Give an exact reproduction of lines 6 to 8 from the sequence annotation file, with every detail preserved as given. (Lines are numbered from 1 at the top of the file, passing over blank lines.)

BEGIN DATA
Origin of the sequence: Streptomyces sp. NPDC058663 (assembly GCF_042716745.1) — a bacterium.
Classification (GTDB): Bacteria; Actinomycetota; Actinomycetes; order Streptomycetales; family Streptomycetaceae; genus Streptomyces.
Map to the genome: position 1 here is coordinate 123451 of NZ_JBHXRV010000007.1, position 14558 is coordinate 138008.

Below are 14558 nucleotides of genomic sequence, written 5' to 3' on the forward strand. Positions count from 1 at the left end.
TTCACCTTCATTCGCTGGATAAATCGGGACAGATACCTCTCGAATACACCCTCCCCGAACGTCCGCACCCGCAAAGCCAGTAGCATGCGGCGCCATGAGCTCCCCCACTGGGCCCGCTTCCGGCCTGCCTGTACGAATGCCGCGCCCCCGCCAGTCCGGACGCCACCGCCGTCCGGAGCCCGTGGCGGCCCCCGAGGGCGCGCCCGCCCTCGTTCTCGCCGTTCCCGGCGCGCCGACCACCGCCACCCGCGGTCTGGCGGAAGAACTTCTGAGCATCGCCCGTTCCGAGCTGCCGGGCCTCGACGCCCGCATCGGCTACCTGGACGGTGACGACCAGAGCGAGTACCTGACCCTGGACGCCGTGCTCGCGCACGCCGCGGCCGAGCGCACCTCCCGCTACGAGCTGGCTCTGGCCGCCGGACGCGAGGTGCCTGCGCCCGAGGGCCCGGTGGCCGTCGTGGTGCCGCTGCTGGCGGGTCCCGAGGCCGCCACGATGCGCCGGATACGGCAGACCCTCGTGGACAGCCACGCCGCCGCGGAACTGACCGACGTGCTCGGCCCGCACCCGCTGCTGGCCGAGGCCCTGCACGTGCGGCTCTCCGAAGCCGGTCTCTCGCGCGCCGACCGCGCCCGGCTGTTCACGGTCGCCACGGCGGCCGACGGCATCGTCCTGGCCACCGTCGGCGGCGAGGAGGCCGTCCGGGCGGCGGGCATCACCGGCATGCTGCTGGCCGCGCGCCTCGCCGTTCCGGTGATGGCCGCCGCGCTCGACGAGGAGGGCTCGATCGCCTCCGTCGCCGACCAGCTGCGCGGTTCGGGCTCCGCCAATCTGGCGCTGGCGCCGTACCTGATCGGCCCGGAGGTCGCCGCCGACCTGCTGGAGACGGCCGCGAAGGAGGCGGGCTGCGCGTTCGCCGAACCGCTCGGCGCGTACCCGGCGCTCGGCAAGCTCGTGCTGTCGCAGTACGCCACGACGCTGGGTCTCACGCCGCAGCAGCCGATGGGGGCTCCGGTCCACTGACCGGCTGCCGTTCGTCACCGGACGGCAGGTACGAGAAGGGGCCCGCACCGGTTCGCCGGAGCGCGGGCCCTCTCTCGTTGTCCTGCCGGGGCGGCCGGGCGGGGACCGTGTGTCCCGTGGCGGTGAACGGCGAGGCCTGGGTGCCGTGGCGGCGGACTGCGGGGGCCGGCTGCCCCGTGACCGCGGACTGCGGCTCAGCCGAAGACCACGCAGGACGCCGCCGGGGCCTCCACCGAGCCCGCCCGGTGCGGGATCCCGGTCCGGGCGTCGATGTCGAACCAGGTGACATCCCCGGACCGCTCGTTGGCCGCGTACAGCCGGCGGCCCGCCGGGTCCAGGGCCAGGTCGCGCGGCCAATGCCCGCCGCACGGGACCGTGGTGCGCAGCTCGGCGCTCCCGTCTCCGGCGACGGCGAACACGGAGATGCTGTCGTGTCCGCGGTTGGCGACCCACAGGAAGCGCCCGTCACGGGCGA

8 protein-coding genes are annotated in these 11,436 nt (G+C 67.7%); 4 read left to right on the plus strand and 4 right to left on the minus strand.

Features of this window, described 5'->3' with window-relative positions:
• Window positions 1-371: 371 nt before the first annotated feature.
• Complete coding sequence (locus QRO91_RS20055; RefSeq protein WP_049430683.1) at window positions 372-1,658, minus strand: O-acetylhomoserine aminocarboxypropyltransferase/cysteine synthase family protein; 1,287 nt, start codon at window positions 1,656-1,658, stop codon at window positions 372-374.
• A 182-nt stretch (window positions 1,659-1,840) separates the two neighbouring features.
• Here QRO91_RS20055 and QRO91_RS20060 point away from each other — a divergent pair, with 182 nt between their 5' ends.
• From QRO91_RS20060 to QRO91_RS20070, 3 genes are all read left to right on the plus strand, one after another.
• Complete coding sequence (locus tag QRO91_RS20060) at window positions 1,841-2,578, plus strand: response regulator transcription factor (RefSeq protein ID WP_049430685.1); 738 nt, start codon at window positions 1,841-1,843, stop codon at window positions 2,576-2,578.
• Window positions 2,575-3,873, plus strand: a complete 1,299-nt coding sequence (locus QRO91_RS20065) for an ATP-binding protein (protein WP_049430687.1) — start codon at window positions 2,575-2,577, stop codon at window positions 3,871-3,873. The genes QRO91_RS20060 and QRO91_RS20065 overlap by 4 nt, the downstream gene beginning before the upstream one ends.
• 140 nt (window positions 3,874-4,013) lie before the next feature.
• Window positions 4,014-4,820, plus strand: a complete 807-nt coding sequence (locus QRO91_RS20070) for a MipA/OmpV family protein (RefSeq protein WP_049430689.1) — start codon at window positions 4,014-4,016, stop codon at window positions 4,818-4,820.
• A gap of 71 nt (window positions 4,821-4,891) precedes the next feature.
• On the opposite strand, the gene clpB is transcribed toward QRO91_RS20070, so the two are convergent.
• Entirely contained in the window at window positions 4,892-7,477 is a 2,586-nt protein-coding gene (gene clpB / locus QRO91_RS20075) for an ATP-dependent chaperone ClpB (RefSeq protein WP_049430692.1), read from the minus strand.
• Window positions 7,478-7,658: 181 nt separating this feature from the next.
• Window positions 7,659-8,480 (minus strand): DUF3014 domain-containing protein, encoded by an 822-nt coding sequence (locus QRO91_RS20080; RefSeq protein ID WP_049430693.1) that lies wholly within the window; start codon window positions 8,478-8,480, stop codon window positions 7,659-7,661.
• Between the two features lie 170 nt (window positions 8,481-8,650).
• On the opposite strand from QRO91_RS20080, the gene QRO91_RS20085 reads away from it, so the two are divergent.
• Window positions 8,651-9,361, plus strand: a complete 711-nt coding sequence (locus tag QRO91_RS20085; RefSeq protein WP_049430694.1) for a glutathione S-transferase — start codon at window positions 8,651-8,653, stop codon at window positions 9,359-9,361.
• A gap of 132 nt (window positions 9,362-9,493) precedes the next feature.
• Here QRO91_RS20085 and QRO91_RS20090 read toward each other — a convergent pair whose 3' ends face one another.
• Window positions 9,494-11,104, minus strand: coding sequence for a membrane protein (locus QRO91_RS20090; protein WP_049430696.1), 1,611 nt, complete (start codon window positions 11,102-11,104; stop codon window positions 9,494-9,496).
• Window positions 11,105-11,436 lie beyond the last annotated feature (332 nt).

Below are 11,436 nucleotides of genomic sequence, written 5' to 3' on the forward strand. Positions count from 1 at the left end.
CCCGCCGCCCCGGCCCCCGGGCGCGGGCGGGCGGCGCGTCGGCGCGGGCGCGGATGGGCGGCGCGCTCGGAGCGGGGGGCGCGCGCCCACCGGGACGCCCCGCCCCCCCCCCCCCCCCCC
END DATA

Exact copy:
8 protein-coding genes are annotated in these 11,436 nt (G+C 67.7%); 4 read left to right on the plus strand and 4 right to left on the minus strand.

Features of this window, described 5'->3' with window-relative positions:
• Window positions 1-371: 371 nt before the first annotated feature.